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Fla. county confused about EMS demand spike

Officials said there are multiple factors, such as an aging population, but emergency personnel are trying to pin the reason down further


By EMS1 Staff

PINELLAS COUNTY, Fla. — A county is trying to figure out the reason why EMS demand has increased so greatly in recent years.

Tampa Bay Times reported that although the population of Pinellas County has only grown by less than 1 percent annually since 2010, EMS demand increased by around 27 percent in the same time, and first responders can’t pinpoint a reason.

"If I could tell you why, I would be a genius," safety and emergency services director Jim Fogarty said.

Officials have a few ideas of why the demand has increased, such as an aging population and the opioid crisis, but “there’s no fingerprint on the knife from any one driver,” according to St. Petersburg Fire Rescue Chief Ian Womack.

Fogarty said he and his staff are aiming to find potential solutions through prevention classes and examining call data with a new perspective.

Officials said they responded to a senior living center more than any other location in the county last year, with 920 calls, and 261 of those calls being about falls, so a fall prevention class seemed “like the low-hanging fruit,” according to Fire Chief Dave Mixson.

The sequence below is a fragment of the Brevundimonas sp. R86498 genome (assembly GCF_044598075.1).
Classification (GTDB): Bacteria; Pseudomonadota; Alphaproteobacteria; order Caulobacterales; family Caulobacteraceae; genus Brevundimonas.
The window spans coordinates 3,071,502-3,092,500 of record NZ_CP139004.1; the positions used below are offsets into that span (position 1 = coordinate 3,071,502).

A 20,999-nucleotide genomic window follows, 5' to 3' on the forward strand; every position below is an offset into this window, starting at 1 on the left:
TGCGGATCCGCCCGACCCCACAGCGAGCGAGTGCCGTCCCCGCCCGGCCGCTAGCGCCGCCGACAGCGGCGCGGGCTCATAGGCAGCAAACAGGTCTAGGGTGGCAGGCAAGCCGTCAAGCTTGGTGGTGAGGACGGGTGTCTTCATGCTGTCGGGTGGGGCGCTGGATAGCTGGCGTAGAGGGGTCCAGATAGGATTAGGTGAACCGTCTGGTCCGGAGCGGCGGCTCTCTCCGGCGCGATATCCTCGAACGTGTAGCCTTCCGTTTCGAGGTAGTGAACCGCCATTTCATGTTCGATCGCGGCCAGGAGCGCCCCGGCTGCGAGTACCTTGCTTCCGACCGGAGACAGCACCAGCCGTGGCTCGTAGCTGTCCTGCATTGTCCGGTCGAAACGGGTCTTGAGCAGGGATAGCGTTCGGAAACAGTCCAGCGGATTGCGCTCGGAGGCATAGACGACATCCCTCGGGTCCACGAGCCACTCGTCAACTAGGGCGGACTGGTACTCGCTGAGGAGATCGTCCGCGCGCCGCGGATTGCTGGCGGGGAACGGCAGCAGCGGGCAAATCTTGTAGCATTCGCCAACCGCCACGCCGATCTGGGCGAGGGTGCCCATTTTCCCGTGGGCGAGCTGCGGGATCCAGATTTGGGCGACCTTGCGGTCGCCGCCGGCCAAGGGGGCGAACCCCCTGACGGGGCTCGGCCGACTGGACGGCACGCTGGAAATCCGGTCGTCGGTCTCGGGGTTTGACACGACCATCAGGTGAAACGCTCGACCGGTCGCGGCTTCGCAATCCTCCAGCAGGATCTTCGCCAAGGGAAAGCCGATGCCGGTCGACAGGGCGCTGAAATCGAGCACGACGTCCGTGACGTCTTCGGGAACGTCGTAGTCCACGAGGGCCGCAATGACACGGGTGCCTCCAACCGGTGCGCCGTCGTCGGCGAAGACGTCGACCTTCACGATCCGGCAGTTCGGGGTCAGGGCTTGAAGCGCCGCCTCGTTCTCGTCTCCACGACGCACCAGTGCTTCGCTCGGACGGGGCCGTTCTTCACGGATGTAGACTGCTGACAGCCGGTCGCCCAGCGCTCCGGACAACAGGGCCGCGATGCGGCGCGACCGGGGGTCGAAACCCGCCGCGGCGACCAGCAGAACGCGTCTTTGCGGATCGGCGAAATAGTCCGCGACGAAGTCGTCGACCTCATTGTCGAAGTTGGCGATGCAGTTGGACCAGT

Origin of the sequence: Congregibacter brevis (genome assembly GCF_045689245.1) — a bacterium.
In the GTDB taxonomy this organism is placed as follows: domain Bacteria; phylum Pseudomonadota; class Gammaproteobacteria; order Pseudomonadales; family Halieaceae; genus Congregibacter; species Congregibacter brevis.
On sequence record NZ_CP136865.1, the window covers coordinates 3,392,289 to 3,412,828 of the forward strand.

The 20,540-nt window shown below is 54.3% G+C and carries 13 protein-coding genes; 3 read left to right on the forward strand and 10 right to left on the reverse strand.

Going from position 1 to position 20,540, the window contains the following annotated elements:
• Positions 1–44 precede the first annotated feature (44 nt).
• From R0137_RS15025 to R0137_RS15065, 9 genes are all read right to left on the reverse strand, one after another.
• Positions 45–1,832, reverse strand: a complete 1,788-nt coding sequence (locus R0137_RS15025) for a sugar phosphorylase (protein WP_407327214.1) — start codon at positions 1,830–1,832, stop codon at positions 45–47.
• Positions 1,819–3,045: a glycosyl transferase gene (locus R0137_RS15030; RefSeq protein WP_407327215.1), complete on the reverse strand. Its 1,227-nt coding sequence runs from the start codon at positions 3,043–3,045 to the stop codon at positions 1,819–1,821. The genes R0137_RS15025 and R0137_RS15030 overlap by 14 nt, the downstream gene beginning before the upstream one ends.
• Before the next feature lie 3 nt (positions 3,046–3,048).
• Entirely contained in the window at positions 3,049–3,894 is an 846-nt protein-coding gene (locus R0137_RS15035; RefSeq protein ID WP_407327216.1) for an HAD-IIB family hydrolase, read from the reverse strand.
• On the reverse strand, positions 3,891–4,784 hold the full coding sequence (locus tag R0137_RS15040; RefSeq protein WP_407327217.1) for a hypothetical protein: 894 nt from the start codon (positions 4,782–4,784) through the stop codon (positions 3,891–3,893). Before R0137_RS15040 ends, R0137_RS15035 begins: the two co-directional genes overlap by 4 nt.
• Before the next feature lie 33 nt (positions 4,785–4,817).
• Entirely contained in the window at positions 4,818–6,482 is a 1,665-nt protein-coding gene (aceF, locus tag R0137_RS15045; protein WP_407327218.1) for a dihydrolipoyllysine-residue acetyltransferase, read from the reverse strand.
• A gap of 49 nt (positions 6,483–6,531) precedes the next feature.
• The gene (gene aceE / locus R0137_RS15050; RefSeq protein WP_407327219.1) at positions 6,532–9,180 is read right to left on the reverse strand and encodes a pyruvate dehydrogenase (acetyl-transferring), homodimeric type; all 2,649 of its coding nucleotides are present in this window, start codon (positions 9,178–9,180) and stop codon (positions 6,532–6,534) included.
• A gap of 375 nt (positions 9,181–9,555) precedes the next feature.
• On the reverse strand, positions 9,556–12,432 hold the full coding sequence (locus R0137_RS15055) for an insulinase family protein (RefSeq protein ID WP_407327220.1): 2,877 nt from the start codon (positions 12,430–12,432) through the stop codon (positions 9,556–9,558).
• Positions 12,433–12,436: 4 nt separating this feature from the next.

"It just seemed like a no-brainer we could make a difference with this," he said.

The county has also opened a clinic next to a homeless shelter for continuous care due to the high call volume coming from the shelter.

"Somewhere along the way, we have to bring the medical care to them," Largo Fire Chief Shelby Willis said. "It has to be continuous.”

Fogarty said that while the county can benefit from creative ways of reducing calls, the real solution would be to find the root of the problem.

"We have a lot of work to do," he said.

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